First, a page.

Recently I saw the short live action and short animated films that have been nominated for Academy Awards this year. Overall, I liked the animated films better than the live action ones. Animation seems to work better in the short format.
The best of the animations was an Australian film, The Lost Thing. It tells the story of a boy who finds a creature who is half animal and half machine and of his efforts to find a home for it. The story is very simple; the film succeeds mainly because of its depiction of an amusing fantasy world. Also good was Day & Night, a Pixar film, about two humanoid creatures, one embodying day and the other night, and their competitive relationship. (I read afterwards on Wikipedia that the voice-over in the film is from a lecture given by the pop psychologist, Wayne Dyer. Funny, I had completely forgotten there was a voice-over.) The French film, Madagascar, a Journey Diary, is, as the title suggests, an animated travel film about Madagascar, charmingly done. The Gruffalo, a British adaptation of a children’s picture book, is a bit dull, apparently because they padded it out to a half hour, so it could be shown on TV. The weakest of the animated shorts was the American Let’s Pollute, a heavy-handed attempt at satire.
The worst of the live action was an Irish film, The Crush. In it, a school boy develops a crush on his teacher. He becomes jealous when he learns that she is engaged. He gets a gun, and in front of the teacher, he threatens to kill her fiancée. While pleading for his life, the man reveals himself to be an asshole. She cuts off the engagement. The film ends with her showing her gratitude towards the boy for saving her from a bad marriage. I found this ludicrous, and other people in the audience seemed to react the same way I did. Why this film was nominated is a mystery to me.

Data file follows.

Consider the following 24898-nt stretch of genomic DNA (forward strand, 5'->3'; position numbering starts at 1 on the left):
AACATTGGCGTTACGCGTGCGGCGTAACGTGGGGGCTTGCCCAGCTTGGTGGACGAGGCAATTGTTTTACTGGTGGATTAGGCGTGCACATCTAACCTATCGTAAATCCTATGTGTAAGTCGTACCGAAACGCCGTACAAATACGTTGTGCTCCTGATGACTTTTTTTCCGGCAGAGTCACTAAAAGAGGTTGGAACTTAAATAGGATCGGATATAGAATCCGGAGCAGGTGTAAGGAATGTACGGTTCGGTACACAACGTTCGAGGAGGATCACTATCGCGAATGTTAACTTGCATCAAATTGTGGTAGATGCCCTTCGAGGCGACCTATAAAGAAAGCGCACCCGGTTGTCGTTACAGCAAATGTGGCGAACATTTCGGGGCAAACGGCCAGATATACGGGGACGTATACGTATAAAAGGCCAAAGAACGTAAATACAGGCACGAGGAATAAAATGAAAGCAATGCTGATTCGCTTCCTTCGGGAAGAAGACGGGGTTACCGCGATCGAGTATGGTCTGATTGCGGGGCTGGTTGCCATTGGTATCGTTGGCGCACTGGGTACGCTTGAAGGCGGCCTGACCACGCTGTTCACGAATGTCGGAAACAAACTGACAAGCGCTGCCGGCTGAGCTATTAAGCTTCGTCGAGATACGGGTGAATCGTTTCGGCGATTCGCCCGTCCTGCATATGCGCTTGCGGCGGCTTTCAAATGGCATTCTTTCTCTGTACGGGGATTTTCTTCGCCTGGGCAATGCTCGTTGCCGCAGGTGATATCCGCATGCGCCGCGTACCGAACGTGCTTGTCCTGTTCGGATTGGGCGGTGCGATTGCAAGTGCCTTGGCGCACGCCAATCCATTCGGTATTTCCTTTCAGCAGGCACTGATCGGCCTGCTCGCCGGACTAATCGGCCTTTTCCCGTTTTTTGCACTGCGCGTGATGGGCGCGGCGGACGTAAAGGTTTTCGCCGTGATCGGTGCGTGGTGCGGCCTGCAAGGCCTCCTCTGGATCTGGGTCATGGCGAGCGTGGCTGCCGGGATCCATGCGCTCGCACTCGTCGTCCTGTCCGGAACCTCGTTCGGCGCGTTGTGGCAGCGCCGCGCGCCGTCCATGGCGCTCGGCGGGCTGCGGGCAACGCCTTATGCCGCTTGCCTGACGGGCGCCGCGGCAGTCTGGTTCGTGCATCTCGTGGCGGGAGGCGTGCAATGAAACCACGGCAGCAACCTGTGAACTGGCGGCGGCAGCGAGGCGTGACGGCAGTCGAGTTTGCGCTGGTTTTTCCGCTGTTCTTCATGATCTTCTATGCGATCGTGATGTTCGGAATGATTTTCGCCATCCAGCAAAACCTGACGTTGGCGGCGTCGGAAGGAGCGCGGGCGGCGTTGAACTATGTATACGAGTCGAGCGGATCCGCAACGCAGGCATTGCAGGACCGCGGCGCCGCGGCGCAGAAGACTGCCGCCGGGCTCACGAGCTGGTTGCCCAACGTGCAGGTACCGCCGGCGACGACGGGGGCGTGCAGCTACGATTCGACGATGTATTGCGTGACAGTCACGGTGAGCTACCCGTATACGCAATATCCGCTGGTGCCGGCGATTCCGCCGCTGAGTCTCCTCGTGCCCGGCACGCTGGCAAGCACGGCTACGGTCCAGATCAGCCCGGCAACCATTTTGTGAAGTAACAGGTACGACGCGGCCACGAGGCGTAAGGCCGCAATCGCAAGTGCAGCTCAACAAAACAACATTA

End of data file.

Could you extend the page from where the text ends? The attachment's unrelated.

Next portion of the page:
A little more believable was The Confession, which is from Britain. A boy, Sam, is about to have his first confession. He can’t think of what he has to confess. A pamphlet his priest gives him lists playing pranks as a sin. So Sam decides to play a prank, so he will have something to confess. Sam and his friend, Jacob, steal a scarecrow and leave him in the middle of a road, so it will look like a human body. A driver nearly hits it, swerves off the road, and is killed. Later, Jacob suspects that Sam will tell what they did. They get into a fight and Sam kills Jacob. In the final scene, Sam goes to confession, but he is unable to admit what he did. This film seems to be a criticism of religion, although it’s not clear to me exactly what it’s trying to say. Judging from this film and The Crush, it seems that the Academy likes melodramatic stories about children.
Wish 143, another British film, is about a teenager with terminal cancer, who wants to experience sex before he dies. When he is unable to get a girl to sleep with him, a priest fixes him up with a prostitute. However, the boy merely asks her to hold him. Again, I just didn’t buy it.
The best of the live action films is Na Wewe, which is a Belgian production. A bus going through Burundi is halted by a Hutu militia, who are looking for Tutsis. One by one, each of the passengers has to convince the Hutus that he or she is not a Tutsi. The fear and humiliation of each character is palpable. The film is disturbing, without being melodramatic.
Then, there’s the American film, God of Love. It’s like your typical Hollywood comedy, except instead of being two hours long and unfunny, it’s only fifteen minutes long and unfunny. I suppose this is progress of sorts.